In order to compute stable solutions to ill-conditioned systems it is often necessary to apply regularization methods. Claerbout 1997 writes: `` In geophysical fitting we generally have two goals, the first being data ``fitting'' and the second being the ``damping'' or regularization goal''. One way to achieve such objective is to augment the problem with a second regression that adds assumptions about the model (e.g. roughness, smoothness, curvature, energy in one dip, etc...).
For the data-space inverse, one now solves the problem:
The solution represents an equalized data vector that is unevenly sampled. I chose the penalty operator, , to be the identity matrix. This is the standard Tikhonov regularization where the solution solves the problem:
Similar to the data-space solution, to regularize the model-space inverse one seeks a solution to the system of regressions:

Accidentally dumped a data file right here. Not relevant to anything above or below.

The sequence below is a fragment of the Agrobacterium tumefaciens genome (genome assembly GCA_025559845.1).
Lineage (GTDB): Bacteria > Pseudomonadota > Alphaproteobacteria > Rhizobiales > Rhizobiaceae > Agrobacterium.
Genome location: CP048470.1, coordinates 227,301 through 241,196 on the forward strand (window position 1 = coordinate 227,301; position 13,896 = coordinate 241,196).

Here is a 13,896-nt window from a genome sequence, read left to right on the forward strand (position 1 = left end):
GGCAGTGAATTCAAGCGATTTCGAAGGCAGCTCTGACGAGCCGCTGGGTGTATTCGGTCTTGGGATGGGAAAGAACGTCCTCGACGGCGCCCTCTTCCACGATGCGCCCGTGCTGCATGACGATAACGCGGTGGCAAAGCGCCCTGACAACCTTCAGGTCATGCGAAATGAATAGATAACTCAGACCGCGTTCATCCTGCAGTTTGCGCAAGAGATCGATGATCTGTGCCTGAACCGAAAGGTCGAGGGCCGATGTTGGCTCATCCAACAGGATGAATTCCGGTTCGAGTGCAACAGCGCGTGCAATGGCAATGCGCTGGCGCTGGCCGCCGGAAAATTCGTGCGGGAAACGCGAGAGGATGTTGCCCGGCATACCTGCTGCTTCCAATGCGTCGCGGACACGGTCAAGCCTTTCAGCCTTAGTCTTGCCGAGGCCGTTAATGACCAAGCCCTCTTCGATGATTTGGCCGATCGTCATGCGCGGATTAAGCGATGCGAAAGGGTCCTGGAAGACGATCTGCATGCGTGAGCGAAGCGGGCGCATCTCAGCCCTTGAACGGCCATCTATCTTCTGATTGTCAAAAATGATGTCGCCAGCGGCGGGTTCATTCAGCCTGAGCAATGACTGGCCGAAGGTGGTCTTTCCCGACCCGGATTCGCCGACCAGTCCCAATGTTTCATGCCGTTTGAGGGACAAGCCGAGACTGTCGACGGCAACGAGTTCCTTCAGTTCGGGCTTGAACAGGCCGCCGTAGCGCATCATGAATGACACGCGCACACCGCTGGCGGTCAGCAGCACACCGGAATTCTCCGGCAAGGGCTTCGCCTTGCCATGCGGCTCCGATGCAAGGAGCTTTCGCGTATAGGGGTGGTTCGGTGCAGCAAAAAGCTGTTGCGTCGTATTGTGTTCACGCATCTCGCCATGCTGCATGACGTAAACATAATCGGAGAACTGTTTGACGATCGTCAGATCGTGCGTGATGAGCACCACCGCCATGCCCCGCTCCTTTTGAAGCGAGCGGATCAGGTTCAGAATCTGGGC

Since the model is regularly sampled, I chose to be the Laplacian operator, which represents differentiation in the midpoint-space. The parameter controls the smoothness of the solution and is again an estimate of the smallest resolved singular value of .At the time of writing the dissertation, I didn't investigate a robust strategy for estimating . However, by processing a single frequency (e.g the dominant frequency of the survey), I was able to iteratively guess a good estimate for . Ideally, one might assume a different value for should be used for each frequency inversion. Results showed that a single good estimate of produced a reasonably smooth solution while still preserving the high frequency components of the reflectivity function.